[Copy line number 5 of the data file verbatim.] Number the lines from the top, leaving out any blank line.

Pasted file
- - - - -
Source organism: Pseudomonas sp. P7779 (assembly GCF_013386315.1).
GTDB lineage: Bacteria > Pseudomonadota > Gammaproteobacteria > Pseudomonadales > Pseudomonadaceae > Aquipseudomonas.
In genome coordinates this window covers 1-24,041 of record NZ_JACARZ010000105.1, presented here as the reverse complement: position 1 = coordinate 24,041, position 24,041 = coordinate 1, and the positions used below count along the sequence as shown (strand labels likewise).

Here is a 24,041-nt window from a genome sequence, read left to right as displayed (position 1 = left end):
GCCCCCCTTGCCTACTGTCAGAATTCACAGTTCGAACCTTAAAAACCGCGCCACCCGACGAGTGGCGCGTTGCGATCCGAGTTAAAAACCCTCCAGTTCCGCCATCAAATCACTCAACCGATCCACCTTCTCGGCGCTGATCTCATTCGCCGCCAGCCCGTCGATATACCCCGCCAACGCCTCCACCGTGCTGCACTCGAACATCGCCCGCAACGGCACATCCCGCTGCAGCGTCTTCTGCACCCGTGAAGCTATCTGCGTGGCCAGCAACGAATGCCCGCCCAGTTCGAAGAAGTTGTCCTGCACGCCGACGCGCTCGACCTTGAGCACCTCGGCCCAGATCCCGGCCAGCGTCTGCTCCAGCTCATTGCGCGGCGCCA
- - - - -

GCCCCCCTTGCCTACTGTCAGAATTCACAGTTCGAACCTTAAAAACCGCGCCACCCGACGAGTGGCGCGTTGCGATCCGAGTTAAAAACCCTCCAGTTCCGCCATCAAATCACTCAACCGATCCACCTTCTCGGCGCTGATCTCATTCGCCGCCAGCCCGTCGATATACCCCGCCAACGCCTCCACCGTGCTGCACTCGAACATCGCCCGCAACGGCACATCCCGCTGCAGCGTCTTCTGCACCCGTGAAGCTATCTGCGTGGCCAGCAACGAATGCCCGCCCAGTTCGAAGAAGTTGTCCTGCACGCCGACGCGCTCGACCTTGAGCACCTCGGCCCAGATCCCGGCCAGCGTCTGCTCCAGCTCATTGCGCGGCGCCA